Essay questions from China’s college entrance exam

JISHOU, HUNAN — China’s teenagers took the dreaded gaokao 高考 — the two-day national college entrance examination — two weeks ago. The gaokao tests specific knowledge of literature, politics, history, math, science, English and Chinese (putonghua 普通话), and requires an essay in putonghua. This year, almost 9.4 million students sat the gaokao. That’s more than the entire population of New Jersey! Students have an hour to wrote an 800-character response to the essay prompts. (Some versions require 1,000 characters.) Each province has a slightly different gaokao version from the others, and that includes the essay prompts, which are pretty cryptic — much worse than the freshman essay prompt I had, about the many uses of the paper clip. Shanghaiist has compiled translations of several gaokao essay prompts, some of which I share here. Hunan Province (where I live): There was one a place where everyone was very poor. Most of the people who worked here left after two years. However, someone stayed for years and turned it into the most beautiful village with the others. Write an argumentative article or a descriptive article on this topic. Sichuan Province (west of Hunan): The world belongs to you only after you stand ...

Test-taking time 1

JISHOU, HUNAN — I gave my last test of the term today. Now I will spend the next few days reading 90 Western Culture exam papers. Here’s one to keep you busy: the US Citizenship Test, which applicants must pass in order to get US citizenship. Can you pass it? **No cheating.** The Christian Science Monitor website has the test online. There are 96 multiple choice questions. The vast majority of applicants pass it on the first go. So, if you’re already a citizen and fail it, sorry, you have to leave the country. Or at least feel very, very ashamed. They should administer it to politicians as a qualification for office, too. Some seem rather civics-challenged.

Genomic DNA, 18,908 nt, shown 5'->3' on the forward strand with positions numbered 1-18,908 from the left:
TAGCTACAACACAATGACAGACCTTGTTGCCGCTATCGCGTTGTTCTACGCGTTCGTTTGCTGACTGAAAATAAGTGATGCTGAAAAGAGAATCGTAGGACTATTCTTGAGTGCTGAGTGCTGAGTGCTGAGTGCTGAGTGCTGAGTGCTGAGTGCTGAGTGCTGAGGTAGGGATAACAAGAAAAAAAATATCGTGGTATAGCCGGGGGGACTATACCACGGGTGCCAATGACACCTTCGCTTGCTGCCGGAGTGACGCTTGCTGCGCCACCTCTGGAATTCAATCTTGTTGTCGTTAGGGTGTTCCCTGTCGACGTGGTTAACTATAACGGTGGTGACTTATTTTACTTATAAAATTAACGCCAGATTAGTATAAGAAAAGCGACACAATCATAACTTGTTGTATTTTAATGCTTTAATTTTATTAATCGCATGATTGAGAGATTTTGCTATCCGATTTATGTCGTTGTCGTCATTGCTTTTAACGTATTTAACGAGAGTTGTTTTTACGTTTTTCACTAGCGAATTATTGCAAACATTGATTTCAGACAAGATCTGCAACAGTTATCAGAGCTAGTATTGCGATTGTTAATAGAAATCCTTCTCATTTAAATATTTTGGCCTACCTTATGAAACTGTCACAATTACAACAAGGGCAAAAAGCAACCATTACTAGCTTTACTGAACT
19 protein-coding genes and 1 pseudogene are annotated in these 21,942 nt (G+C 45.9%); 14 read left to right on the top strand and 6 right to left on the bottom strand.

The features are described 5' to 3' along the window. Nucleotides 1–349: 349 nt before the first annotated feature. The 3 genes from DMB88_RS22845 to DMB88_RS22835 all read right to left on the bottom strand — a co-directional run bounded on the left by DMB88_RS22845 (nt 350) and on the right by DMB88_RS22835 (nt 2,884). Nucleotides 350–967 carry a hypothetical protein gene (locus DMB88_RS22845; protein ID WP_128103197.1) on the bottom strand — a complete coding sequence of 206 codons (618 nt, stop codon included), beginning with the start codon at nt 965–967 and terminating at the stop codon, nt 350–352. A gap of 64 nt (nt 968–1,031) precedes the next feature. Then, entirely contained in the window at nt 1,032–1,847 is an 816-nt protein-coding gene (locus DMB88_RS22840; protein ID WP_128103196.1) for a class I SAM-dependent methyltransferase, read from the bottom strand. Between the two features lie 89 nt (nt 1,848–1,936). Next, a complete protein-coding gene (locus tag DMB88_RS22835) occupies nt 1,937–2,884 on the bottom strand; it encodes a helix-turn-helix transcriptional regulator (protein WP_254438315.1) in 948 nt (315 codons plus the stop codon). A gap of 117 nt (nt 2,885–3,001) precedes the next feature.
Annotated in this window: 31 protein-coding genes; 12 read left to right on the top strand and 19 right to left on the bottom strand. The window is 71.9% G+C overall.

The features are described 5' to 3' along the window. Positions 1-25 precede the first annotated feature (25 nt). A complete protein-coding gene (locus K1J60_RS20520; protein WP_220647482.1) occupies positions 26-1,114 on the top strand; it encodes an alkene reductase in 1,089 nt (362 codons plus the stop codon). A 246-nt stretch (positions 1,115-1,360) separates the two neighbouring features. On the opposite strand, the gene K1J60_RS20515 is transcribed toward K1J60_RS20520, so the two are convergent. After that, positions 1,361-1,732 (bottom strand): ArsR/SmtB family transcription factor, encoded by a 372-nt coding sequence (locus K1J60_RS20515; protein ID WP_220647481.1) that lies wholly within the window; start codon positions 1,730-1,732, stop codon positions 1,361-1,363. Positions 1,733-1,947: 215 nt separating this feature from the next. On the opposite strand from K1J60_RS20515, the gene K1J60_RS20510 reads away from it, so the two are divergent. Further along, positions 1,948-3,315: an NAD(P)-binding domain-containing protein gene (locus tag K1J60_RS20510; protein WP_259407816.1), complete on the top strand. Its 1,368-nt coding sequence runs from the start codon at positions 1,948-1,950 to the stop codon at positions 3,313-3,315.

Another day in the life 3

JISHOU, HUNAN — Yesterday was unusually busy for me, so I want this chance to take to chronicle it. Every Sunday, I teach spoken English (and some reading) to five 9-year-olds for two hours. These kids are the children of police officers — friends of my friend Smile, whose husband is an officer, too. One of my student friends helps me in this project, since I need someone to translate English to Chinese. Though the kids are rambunctious, they are also very bright, so the job is not as awful as it sounds (unless the reader happens to be a primary school teacher, who would know what I mean). At 11, Nora and I left the police residential compound (警公安局 jing gong an ju) and headed for lunch at the university dining hall. There we were joined by four of my students (roommates), our friend from the PE college and a senior in the chemistry college who wanted just to talk with me. Afterward, three of us went for a walk and a sit in the sunshine, which has been in short supply these last four weeks, and the rest went off to their own things. Our conversation in the ...
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